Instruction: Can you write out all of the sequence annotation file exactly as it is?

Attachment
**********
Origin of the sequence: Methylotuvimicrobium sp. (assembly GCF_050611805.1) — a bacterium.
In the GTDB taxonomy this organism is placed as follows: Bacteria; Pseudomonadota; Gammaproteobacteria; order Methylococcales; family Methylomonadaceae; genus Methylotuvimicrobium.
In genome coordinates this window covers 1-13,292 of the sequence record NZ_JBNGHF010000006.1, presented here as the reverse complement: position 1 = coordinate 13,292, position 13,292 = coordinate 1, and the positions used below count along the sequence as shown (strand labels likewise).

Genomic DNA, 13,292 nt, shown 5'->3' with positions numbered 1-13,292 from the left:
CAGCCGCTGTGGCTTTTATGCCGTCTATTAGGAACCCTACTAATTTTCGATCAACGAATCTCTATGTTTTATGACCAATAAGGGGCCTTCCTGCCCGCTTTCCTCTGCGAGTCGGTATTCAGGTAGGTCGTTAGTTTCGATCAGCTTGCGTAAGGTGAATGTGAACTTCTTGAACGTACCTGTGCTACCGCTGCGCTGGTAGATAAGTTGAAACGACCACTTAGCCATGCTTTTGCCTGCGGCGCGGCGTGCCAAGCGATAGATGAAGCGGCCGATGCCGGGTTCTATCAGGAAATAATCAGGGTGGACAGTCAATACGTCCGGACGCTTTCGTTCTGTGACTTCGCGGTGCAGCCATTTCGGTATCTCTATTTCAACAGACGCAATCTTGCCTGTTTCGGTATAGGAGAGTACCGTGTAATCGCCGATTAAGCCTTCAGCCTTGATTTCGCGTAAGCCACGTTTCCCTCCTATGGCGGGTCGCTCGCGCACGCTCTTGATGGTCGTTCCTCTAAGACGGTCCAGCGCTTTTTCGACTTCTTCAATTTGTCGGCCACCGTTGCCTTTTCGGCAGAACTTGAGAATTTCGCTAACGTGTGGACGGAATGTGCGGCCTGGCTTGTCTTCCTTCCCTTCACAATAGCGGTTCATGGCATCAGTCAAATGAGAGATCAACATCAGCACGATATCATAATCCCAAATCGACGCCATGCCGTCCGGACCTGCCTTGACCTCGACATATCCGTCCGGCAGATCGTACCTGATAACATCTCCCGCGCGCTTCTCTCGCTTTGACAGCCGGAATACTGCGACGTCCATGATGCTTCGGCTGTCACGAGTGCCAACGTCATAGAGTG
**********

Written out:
Origin of the sequence: Methylotuvimicrobium sp. (assembly GCF_050611805.1) — a bacterium.
In the GTDB taxonomy this organism is placed as follows: Bacteria; Pseudomonadota; Gammaproteobacteria; order Methylococcales; family Methylomonadaceae; genus Methylotuvimicrobium.
In genome coordinates this window covers 1-13,292 of the sequence record NZ_JBNGHF010000006.1, presented here as the reverse complement: position 1 = coordinate 13,292, position 13,292 = coordinate 1, and the positions used below count along the sequence as shown (strand labels likewise).

Genomic DNA, 13,292 nt, shown 5'->3' with positions numbered 1-13,292 from the left:
CAGCCGCTGTGGCTTTTATGCCGTCTATTAGGAACCCTACTAATTTTCGATCAACGAATCTCTATGTTTTATGACCAATAAGGGGCCTTCCTGCCCGCTTTCCTCTGCGAGTCGGTATTCAGGTAGGTCGTTAGTTTCGATCAGCTTGCGTAAGGTGAATGTGAACTTCTTGAACGTACCTGTGCTACCGCTGCGCTGGTAGATAAGTTGAAACGACCACTTAGCCATGCTTTTGCCTGCGGCGCGGCGTGCCAAGCGATAGATGAAGCGGCCGATGCCGGGTTCTATCAGGAAATAATCAGGGTGGACAGTCAATACGTCCGGACGCTTTCGTTCTGTGACTTCGCGGTGCAGCCATTTCGGTATCTCTATTTCAACAGACGCAATCTTGCCTGTTTCGGTATAGGAGAGTACCGTGTAATCGCCGATTAAGCCTTCAGCCTTGATTTCGCGTAAGCCACGTTTCCCTCCTATGGCGGGTCGCTCGCGCACGCTCTTGATGGTCGTTCCTCTAAGACGGTCCAGCGCTTTTTCGACTTCTTCAATTTGTCGGCCACCGTTGCCTTTTCGGCAGAACTTGAGAATTTCGCTAACGTGTGGACGGAATGTGCGGCCTGGCTTGTCTTCCTTCCCTTCACAATAGCGGTTCATGGCATCAGTCAAATGAGAGATCAACATCAGCACGATATCATAATCCCAAATCGACGCCATGCCGTCCGGACCTGCCTTGACCTCGACATATCCGTCCGGCAGATCGTACCTGATAACATCTCCCGCGCGCTTCTCTCGCTTTGACAGCCGGAATACTGCGACGTCCATGATGCTTCGGCTGTCACGAGTGCCAACGTCATAGAGTG